'Everybody's Fine'

Chicago Tribune

"Relief" is the word for it. It's a relief to see Robert De Niro giving an honest, effective starring performance in a project that does not stink and that, in fact, rises to a respectable level of filmmaking proficiency. How long has it been?

"Everybody's Fine" may be as calculated a commercial product as the "Meet the Parents"/"Meet the Fockers" comedies (No. 3 to come next year), in which De Niro's comic skills were stretched into cartoon broadness. But this Americanized remake of Giuseppe Tornatore's 1990 "Stanno Tutti Bene" is gracefully acted by a very good cast headed by De Niro, relaxing into a comfortable pair of shoes originally worn by Marcello Mastroianni.

In the original, Mastroianni portrayed a Sicilian pensioner on a journey to visit his grown offspring, all of whom harbored secrets. The outline and various details of the original script remain in writer-director Kirk Jones' Americanized adaptation. (Jones himself is English.) Frank Goode, a retired wire factory worker and recent widower, invites his four adult children to the upstate New York homestead for the holidays. One by one they stiff his invite, offering wobbly excuses by phone about work and vague details regarding the whereabouts of their vagabond New York City artist sibling, David.

Against doctors' orders Frank hits the trail, traveling by train and bus, mostly, to see how the kids are doing, one city at a time. First New York, to no avail; then to Chicago, where tightly wound daughter Amy (Kate Beckinsale) works in advertising and lives in a sleek but soulless home seemingly untouched by human hands or marital warmth. From there Frank ventures west to Denver to surprise his son Robert (Sam Rockwell), whom Frank thinks is a conductor on the rise with a touring orchestra. Then it's off to Las Vegas, where Rosie (Drew Barrymore), a performer, seems to be living well and baby-sitting for "a friend."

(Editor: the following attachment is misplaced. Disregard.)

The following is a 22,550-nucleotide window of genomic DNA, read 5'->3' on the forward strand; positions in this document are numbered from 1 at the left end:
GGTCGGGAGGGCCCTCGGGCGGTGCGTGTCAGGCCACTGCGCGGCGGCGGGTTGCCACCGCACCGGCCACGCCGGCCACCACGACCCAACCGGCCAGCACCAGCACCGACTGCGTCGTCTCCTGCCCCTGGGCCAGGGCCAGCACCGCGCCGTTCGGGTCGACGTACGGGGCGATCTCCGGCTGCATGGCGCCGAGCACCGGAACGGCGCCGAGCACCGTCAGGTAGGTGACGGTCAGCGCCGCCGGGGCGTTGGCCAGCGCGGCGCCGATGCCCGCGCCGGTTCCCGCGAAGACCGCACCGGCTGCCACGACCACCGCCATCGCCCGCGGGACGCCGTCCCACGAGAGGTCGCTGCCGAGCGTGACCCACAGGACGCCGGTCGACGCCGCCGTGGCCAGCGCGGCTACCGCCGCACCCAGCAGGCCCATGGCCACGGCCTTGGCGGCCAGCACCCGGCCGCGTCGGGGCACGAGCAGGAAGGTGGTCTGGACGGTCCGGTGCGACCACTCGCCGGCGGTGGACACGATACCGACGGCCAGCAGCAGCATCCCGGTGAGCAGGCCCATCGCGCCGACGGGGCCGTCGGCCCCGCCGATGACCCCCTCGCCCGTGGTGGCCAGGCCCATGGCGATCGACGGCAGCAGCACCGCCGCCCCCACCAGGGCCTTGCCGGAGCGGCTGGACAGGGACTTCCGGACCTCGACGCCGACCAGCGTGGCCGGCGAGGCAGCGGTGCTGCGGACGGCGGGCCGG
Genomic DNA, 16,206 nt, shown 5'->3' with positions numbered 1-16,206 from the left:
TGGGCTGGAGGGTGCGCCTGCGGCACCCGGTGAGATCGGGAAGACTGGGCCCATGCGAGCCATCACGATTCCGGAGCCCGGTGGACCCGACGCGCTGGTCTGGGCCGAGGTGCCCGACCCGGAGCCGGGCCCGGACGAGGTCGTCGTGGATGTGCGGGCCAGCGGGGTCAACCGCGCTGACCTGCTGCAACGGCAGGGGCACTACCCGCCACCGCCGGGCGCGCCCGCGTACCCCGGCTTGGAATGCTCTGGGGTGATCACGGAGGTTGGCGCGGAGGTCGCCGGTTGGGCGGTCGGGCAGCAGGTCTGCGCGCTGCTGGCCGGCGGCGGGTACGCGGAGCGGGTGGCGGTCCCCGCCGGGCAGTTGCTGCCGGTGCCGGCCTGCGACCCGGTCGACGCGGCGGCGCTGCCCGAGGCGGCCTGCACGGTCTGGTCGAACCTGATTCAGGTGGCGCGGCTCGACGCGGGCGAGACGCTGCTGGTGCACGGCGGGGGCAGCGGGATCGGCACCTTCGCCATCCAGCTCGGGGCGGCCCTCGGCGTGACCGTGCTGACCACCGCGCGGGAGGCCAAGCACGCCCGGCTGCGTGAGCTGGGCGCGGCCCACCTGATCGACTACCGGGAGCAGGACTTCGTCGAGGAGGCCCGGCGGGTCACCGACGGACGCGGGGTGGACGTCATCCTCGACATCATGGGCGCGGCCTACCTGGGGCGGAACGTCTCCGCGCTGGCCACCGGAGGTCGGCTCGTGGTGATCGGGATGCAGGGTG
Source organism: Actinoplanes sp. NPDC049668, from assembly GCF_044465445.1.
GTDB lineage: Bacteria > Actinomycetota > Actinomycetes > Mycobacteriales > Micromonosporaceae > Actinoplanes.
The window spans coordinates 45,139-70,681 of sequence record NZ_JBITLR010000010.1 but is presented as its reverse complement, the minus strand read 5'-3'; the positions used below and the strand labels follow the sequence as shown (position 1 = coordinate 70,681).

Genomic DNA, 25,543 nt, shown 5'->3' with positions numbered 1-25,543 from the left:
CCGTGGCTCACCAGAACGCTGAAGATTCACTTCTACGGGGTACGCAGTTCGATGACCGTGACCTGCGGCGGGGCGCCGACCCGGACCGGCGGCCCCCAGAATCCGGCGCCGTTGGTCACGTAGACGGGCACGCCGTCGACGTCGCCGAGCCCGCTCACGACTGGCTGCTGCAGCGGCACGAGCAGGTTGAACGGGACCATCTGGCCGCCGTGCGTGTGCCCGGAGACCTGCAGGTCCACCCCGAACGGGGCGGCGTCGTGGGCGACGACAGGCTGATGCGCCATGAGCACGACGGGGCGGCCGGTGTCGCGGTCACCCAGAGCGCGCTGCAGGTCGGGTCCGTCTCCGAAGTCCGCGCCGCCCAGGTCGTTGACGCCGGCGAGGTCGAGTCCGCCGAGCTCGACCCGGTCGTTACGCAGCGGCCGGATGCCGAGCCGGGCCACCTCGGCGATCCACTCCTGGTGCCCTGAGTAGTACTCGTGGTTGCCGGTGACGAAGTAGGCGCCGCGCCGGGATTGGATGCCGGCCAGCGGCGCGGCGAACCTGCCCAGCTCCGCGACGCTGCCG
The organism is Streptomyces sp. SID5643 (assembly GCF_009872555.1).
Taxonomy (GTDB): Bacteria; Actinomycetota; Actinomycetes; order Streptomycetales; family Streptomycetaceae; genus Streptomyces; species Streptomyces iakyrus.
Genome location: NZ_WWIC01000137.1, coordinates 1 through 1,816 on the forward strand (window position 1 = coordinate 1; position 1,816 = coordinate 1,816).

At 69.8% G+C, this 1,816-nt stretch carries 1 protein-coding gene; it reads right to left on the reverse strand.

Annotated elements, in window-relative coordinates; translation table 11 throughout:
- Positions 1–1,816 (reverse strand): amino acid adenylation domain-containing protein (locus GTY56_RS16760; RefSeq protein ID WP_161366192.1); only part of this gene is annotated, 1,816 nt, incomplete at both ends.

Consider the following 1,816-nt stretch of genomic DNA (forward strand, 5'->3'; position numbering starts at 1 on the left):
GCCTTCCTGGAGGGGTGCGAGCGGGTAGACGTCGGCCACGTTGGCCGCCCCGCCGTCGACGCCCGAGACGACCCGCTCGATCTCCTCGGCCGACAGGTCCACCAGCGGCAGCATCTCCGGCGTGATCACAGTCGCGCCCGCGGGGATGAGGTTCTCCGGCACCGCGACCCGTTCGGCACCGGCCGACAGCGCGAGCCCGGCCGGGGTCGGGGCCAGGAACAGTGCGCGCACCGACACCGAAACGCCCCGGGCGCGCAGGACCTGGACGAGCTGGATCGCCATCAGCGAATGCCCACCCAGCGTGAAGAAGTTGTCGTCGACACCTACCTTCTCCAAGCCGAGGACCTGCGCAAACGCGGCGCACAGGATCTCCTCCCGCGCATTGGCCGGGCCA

The trek recalls Paul Mazursky's lovely "Harry and Tonto" (1974), though "Everybody's Fine" has little of Mazursky's funk or looseness. It's shot in a completely different style, neat and square and in sync with De Niro's portrayal of a quietly demanding patriarch. Frequently Jones, who made "Waking Ned Devine," isolates Frank in cavernous hallways, and separates father and son or daughter by acres of metaphoric visual space. As written, scenes typically establish one point and then move on.

The payoffs are all in the interactions. Watch for the way De Niro, sitting down to dinner with the fractured Chicago wing of the family, responds to the uneasy dynamics at play. De Niro's later scenes with Rockwell bring out an interesting combination of reserve and openness in both. In a too-brief scene, a trucker played by Melissa Leo of "Frozen River" picks up Frank. Nothing happens of consequence, yet you're reminded of how our best long-haul performers have a way of bringing a lifetime of experience to a simple two-person encounter.

No doubt some will feel they've been run over by the pathos van with this thing. It's too bad Jones' coda borders on emotional fraud. (Tornatore's Italian original was pushier in its whimsy but more bittersweet at the core.) With gratifying reliability, however, the actors come riding to the rescue of the schematics.

"Everybody's Fine" is content to be a simple, sincere heartwarmer. I'll take it over "The Blind Side" by 40 yards.

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